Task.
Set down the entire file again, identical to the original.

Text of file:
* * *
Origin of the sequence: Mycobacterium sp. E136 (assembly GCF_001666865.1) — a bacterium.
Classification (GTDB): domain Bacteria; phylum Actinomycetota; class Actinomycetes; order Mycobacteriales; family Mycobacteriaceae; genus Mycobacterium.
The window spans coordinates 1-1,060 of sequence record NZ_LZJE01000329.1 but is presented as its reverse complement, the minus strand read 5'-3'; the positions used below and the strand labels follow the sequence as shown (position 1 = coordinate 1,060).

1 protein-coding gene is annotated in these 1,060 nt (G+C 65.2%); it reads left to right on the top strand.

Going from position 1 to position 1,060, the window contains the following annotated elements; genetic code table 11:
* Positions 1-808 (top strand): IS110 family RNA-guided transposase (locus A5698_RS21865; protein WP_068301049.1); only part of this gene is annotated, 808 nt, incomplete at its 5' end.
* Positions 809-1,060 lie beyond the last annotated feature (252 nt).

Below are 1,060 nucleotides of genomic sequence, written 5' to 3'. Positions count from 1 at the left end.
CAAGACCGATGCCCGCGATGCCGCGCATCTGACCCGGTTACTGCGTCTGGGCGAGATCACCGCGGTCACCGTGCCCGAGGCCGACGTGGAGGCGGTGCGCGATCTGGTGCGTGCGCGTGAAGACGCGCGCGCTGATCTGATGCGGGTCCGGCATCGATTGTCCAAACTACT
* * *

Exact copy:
Origin of the sequence: Mycobacterium sp. E136 (assembly GCF_001666865.1) — a bacterium.
Classification (GTDB): domain Bacteria; phylum Actinomycetota; class Actinomycetes; order Mycobacteriales; family Mycobacteriaceae; genus Mycobacterium.
The window spans coordinates 1-1,060 of sequence record NZ_LZJE01000329.1 but is presented as its reverse complement, the minus strand read 5'-3'; the positions used below and the strand labels follow the sequence as shown (position 1 = coordinate 1,060).

1 protein-coding gene is annotated in these 1,060 nt (G+C 65.2%); it reads left to right on the top strand.

Going from position 1 to position 1,060, the window contains the following annotated elements; genetic code table 11:
* Positions 1-808 (top strand): IS110 family RNA-guided transposase (locus A5698_RS21865; protein WP_068301049.1); only part of this gene is annotated, 808 nt, incomplete at its 5' end.
* Positions 809-1,060 lie beyond the last annotated feature (252 nt).

Below are 1,060 nucleotides of genomic sequence, written 5' to 3'. Positions count from 1 at the left end.
CAAGACCGATGCCCGCGATGCCGCGCATCTGACCCGGTTACTGCGTCTGGGCGAGATCACCGCGGTCACCGTGCCCGAGGCCGACGTGGAGGCGGTGCGCGATCTGGTGCGTGCGCGTGAAGACGCGCGCGCTGATCTGATGCGGGTCCGGCATCGATTGTCCAAACTACT